The Sweetest Words Father (The Priest) Can Ever Hear

The Sweetest Words Father (The Priest) Can Ever Hear

I’m not a parent, so I cannot personally attest to this experience. But, I was my parent’s child, and I watch and study other parents around me. What I am referring to here are those “proud moments” parents have when their child “achieves” something. It begins with a baby rolling over on their own, to taking their first steps, to making their First Communion, to winning a baseball game, to graduating … and everything in between. These are those “proud moments” parents have when their child pursued something and accomplished it.

Parents, by and large, do all they can to encourage their children to “strive” to become the best version of themselves they can be. Most children respond positively, but their are times when a child rebels against this, and chooses a less noble; less saintly route. When this happens, the parents are no less distraught as the father of the prodigal son.

I was thinking about all of this, lately, because we are in the throes of a very “intense time” … the season of Lent.

Over the past couple of weeks, I have heard hundreds of Confessions. And, I began to feel like a “proud parent.” I began to realize how many of those coming to Confession were saying the words that are music to my ears …

“Bless me, Father, for I have sinned. It has been one month (give or take) since my last Confession.”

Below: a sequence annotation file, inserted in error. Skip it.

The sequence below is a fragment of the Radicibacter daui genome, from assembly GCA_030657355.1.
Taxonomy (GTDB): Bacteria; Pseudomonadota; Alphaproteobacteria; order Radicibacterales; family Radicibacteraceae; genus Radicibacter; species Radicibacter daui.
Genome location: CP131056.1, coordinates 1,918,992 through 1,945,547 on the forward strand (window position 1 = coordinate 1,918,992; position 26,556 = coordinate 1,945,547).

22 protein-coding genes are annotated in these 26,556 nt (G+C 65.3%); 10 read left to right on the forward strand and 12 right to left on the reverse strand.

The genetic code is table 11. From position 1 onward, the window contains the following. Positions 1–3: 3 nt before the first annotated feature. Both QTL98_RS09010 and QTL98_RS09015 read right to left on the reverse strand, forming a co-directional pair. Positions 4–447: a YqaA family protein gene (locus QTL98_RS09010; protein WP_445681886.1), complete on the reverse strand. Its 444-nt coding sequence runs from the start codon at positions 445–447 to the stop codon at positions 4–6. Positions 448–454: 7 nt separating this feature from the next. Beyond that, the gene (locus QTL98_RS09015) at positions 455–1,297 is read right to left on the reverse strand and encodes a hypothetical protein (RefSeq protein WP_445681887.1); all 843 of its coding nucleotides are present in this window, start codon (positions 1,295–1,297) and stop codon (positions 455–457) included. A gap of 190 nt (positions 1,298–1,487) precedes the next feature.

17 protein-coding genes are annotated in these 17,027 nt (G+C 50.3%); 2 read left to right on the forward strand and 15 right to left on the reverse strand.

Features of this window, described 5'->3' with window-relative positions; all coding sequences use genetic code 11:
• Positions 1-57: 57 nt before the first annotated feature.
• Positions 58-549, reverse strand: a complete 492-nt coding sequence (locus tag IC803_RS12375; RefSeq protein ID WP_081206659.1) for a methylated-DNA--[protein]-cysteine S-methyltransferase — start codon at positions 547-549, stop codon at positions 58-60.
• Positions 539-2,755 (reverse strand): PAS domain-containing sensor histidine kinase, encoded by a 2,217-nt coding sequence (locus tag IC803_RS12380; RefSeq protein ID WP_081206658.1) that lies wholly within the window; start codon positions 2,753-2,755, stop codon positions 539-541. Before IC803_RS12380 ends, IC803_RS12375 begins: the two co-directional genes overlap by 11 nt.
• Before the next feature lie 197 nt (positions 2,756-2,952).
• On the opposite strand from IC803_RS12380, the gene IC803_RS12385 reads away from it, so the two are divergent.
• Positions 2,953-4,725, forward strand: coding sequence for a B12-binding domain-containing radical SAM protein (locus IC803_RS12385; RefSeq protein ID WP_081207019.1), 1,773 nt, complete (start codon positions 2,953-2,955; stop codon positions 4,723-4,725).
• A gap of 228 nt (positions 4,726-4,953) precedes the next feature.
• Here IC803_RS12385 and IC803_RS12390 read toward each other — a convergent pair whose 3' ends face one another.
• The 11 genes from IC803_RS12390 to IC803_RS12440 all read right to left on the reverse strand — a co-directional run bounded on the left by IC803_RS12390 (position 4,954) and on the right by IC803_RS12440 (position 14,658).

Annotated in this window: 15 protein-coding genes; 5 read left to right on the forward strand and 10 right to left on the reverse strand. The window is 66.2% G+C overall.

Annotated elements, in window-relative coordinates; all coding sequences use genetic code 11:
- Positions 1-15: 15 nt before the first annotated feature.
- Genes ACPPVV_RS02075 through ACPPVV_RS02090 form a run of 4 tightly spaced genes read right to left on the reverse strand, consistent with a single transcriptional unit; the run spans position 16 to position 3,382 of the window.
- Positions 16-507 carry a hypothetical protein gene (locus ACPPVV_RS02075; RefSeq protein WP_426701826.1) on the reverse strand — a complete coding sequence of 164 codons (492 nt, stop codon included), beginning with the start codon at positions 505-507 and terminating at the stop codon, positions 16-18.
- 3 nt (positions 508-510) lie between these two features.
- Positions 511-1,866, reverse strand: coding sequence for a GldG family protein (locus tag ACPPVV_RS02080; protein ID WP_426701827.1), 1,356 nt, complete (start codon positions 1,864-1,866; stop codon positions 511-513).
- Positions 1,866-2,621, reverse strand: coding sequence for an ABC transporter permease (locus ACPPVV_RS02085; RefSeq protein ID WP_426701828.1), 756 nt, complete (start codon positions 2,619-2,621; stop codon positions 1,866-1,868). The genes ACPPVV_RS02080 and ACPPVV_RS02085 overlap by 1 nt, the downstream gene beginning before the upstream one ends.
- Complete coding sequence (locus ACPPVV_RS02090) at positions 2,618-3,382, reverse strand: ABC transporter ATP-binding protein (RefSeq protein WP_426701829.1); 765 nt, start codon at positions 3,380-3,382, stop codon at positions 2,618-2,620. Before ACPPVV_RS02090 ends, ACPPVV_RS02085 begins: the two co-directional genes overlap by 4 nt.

I have been in these parishes for 12 years. I can recall when I first got here, and there were only 3, maybe 4, people who went to Confession regularly (frequently). It didn’t happen overnight, as it has been long struggle to deprogram all of us, over these past 12 years, from the idea that the Sacrament of Confession is “no big deal” and that, maybe once a year (or not at all) is sufficient.

For many years, I would receive a plethora of those who were returning to Confession after 5, 15, 20 or more years. My first response is always, “Welcome Back!” And, after hearing their Confession, I let them know about the celebration going on in heaven right now. Sometimes I remind them of the story of the Prodigal Son, and how the father ran out, as soon as he caught sight of his son coming home, and embraced his son with tears of joy. Then I ask them to notice how great they feel when they emerge from the Confessional, and that a good pattern for Catholics is to go once a month, or immediately after mortal sin. “Protect your state of grace at all costs!”

But, the real work of deprogramming occurs in the homilies I give and the way I offer the Mass. This is all about leading people back to the understanding of God’s power … the supernatural power of grace; to being a “spiritual people.” In our world and in our Church, we have been programmed to dismiss the supernatural. Over the past 50 years, much has been done to remove from our lived experience of Catholicism anything that would point to the divinity of Christ, and the supernatural quality of our faith. Much has been stripped from our churches – sacred art, sacred architecture, sacred music, and the sacred elements of the Holy Sacrifice of the Mass – and we have been left in the barren desert of secularism and banality.